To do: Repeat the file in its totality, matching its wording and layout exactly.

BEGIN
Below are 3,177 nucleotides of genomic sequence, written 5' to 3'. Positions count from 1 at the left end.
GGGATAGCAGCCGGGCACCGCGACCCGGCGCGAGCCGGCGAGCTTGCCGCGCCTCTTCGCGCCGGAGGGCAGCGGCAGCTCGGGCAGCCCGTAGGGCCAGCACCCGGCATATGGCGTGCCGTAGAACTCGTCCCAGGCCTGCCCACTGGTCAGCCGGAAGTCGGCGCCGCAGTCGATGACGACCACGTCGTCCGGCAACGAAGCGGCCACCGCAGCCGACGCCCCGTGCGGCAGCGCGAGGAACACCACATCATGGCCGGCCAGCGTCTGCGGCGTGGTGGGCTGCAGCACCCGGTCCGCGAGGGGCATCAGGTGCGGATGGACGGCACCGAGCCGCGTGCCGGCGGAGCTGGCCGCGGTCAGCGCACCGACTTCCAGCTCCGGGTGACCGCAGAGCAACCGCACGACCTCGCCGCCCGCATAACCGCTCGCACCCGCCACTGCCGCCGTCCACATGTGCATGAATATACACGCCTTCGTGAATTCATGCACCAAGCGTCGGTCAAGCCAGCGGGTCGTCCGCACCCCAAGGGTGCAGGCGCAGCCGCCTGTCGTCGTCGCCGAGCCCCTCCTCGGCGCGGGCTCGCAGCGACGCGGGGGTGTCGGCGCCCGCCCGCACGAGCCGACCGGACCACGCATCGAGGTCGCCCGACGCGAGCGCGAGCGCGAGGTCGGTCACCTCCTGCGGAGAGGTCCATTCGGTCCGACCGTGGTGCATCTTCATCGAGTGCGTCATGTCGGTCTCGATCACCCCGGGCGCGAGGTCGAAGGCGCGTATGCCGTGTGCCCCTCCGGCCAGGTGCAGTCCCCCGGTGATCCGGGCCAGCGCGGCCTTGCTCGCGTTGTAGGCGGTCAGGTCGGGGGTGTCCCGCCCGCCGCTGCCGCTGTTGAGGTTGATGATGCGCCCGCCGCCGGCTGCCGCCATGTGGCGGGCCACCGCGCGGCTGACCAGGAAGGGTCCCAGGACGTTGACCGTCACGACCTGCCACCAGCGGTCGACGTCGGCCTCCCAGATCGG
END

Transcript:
Below are 3,177 nucleotides of genomic sequence, written 5' to 3'. Positions count from 1 at the left end.
GGGATAGCAGCCGGGCACCGCGACCCGGCGCGAGCCGGCGAGCTTGCCGCGCCTCTTCGCGCCGGAGGGCAGCGGCAGCTCGGGCAGCCCGTAGGGCCAGCACCCGGCATATGGCGTGCCGTAGAACTCGTCCCAGGCCTGCCCACTGGTCAGCCGGAAGTCGGCGCCGCAGTCGATGACGACCACGTCGTCCGGCAACGAAGCGGCCACCGCAGCCGACGCCCCGTGCGGCAGCGCGAGGAACACCACATCATGGCCGGCCAGCGTCTGCGGCGTGGTGGGCTGCAGCACCCGGTCCGCGAGGGGCATCAGGTGCGGATGGACGGCACCGAGCCGCGTGCCGGCGGAGCTGGCCGCGGTCAGCGCACCGACTTCCAGCTCCGGGTGACCGCAGAGCAACCGCACGACCTCGCCGCCCGCATAACCGCTCGCACCCGCCACTGCCGCCGTCCACATGTGCATGAATATACACGCCTTCGTGAATTCATGCACCAAGCGTCGGTCAAGCCAGCGGGTCGTCCGCACCCCAAGGGTGCAGGCGCAGCCGCCTGTCGTCGTCGCCGAGCCCCTCCTCGGCGCGGGCTCGCAGCGACGCGGGGGTGTCGGCGCCCGCCCGCACGAGCCGACCGGACCACGCATCGAGGTCGCCCGACGCGAGCGCGAGCGCGAGGTCGGTCACCTCCTGCGGAGAGGTCCATTCGGTCCGACCGTGGTGCATCTTCATCGAGTGCGTCATGTCGGTCTCGATCACCCCGGGCGCGAGGTCGAAGGCGCGTATGCCGTGTGCCCCTCCGGCCAGGTGCAGTCCCCCGGTGATCCGGGCCAGCGCGGCCTTGCTCGCGTTGTAGGCGGTCAGGTCGGGGGTGTCCCGCCCGCCGCTGCCGCTGTTGAGGTTGATGATGCGCCCGCCGCCGGCTGCCGCCATGTGGCGGGCCACCGCGCGGCTGACCAGGAAGGGTCCCAGGACGTTGACCGTCACGACCTGCCACCAGCGGTCGACGTCGGCCTCCCAGATCGG